Introduction

Introduction to ZZ

By crystalcuber

Welcome to ZZMethod.com! Learn the fundamentals of modern ZZ.

What is ZZ?

ZZ is a speedsolving method for the 3x3 Rubik's Cube. Its most distinctive feature is Edge Orientation (EO): twisting the edge pieces at the start to streamline the rest of the solve.

There are three steps:

1. EOCross: solve EO and a cross at the same time. An alternative is EOLine.
2. ZZF2L: complete the First 2 Layers with R, U, L and D turns. No cube rotations required.
3. Last Layer: solve the top layer with a reduced number of cases.

Yoruba achieved an average movecount of 55.42 STM using ZZ. He estimates the average movecount of ZZ to be 53.5 moves.

Step 1: EOCross

Solve two properties in the same step:

• solve Edge Orientation: twist the edges so that they are all solvable without F or B moves.
• solve the cross: the 4 bottom edges, just like CFOP and many beginner methods.

The EO step slows down the beginning of the solve, in return for benefits in the rest of the solve. It also requires more planning and inspection than CFOP cross or Roux FB.

Alternatively, you can solve EOLine (solve EO plus the bottom-front and bottom-back edges). This results in a more efficient ZZF2L, and it is well suited for one-handed solving. However, the two-handed turning speed in this type of ZZF2L is slower. We recommend using EOCross for two-handed solving.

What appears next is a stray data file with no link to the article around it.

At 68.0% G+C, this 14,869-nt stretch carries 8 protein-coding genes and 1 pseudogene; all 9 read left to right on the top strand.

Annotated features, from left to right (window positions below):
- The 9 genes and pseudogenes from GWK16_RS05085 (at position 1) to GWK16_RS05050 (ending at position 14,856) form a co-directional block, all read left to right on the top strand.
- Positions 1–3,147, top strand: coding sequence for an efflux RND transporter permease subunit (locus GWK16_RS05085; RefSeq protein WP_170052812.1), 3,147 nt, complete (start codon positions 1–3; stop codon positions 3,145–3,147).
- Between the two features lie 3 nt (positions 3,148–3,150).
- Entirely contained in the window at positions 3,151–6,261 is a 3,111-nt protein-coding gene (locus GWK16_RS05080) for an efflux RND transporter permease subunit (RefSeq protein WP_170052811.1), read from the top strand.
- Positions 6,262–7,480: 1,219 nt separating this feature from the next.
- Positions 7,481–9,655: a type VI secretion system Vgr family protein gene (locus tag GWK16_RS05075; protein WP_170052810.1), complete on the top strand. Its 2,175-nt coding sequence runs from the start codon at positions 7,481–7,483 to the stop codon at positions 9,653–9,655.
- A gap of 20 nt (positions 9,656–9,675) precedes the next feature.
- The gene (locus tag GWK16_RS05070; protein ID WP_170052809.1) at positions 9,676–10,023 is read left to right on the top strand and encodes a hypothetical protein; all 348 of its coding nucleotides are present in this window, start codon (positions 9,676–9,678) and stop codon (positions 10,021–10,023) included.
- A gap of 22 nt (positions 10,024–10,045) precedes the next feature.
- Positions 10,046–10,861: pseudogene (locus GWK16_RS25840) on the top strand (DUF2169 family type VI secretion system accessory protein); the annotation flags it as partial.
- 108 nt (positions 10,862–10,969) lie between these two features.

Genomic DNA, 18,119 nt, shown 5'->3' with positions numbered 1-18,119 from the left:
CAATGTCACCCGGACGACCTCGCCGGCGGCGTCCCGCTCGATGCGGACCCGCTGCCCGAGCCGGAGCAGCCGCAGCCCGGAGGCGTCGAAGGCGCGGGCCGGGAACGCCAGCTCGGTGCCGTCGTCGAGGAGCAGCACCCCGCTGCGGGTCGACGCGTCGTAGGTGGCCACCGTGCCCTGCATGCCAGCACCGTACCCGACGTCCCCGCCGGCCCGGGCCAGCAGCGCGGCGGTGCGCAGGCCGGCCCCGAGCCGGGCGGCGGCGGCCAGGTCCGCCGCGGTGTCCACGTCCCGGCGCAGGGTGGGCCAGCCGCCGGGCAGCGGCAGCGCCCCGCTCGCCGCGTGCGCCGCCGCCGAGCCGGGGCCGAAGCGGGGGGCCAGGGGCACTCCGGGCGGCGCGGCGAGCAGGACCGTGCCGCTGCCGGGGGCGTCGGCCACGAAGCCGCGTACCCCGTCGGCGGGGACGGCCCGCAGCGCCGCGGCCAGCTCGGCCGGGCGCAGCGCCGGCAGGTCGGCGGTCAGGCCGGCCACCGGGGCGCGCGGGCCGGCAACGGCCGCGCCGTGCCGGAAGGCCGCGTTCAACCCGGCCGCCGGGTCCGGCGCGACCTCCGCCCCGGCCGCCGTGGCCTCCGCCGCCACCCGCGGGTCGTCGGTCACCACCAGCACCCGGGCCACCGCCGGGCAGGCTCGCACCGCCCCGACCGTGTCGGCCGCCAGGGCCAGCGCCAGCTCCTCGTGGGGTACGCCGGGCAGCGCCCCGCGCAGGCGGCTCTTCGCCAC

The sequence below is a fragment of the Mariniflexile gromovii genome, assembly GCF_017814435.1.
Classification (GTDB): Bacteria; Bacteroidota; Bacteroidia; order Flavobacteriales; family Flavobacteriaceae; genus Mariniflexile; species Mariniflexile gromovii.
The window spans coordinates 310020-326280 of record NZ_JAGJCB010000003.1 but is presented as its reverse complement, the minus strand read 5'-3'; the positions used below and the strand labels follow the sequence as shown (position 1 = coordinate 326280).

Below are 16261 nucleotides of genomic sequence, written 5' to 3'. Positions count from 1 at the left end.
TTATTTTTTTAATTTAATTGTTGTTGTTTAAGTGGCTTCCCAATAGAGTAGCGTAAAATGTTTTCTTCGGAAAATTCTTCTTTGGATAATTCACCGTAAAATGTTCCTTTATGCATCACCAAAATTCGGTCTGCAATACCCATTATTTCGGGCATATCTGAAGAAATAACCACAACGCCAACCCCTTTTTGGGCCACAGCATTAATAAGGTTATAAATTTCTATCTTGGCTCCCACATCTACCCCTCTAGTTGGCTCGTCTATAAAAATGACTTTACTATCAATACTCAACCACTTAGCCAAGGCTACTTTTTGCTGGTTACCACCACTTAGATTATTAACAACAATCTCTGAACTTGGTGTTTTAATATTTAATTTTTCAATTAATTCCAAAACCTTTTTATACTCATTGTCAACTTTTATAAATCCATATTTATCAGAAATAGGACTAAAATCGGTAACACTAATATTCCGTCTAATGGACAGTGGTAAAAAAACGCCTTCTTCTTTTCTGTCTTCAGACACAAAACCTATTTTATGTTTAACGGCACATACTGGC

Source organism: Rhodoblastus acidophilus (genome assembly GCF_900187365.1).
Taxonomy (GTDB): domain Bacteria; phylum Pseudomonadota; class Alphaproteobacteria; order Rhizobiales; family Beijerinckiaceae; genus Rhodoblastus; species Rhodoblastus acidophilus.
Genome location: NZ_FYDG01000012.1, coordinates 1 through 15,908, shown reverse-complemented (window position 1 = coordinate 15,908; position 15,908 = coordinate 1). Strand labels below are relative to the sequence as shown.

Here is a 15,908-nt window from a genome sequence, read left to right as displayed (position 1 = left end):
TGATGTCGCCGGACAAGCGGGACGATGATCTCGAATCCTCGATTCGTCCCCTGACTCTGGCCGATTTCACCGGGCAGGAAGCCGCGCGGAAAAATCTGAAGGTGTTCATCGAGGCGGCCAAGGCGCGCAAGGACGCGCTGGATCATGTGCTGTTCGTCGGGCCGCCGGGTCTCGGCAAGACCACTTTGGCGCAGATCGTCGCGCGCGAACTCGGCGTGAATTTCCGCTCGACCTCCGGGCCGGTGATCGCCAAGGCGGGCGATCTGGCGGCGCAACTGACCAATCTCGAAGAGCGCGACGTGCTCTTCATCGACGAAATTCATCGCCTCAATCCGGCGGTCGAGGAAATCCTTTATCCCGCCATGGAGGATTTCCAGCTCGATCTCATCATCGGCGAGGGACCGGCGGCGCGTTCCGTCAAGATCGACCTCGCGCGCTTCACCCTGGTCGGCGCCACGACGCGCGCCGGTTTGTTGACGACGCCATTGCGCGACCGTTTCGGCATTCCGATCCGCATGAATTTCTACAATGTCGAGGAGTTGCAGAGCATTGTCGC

Step 2: ZZF2L

Complete the First 2 Layers by solving pairs of matching corners and edges together.

Because EO is solved, only R, U, L and D moves are needed. This increases turning speed because the solver can turn in a streamlined way (we call this the "ergonomics" of a step). No cube rotations are required.

If EOCross is solved, ZZF2L is similar to CFOP F2L but with fewer cases, and it is highly ergonomic. If EOLine is solved, ZZF2L is very unique, using mostly R, U and L moves to form blocks of solved pieces in an efficient way. However, it is not as ergonomic because regrips are more frequent.

Step 3: LL

Solve the remaining Last Layer with algorithms. Solved EO reduces the number of cases significantly, making the 2-step approach easier to learn and the fastest (1-step) approach feasible to learn.

There are two main options:

• OCLL+PLL: learn 7+21=28 algorithms to solve the last layer in 2 steps.
• Without EO solved, there would be 57+21=78 algorithms (OLL+PLL).
• ZBLL: learn 493 algorithms to solve the last layer in 1 step. This is the fastest approach and takes full advantage of ZZ.
• Without EO solved, there would be 3916 algorithms (1LLL).

History

ZZ was proposed and developed by several people in an interesting turn of events. It's named after Zbigniew Zborowski, who developed and popularized the method in 2006. He based the method on the EOLine concept, which was first explored by Gilles Roux and Adam Géhin. Check out Athefre's Cubing History (opens in a new tab) for more details about the method's origin.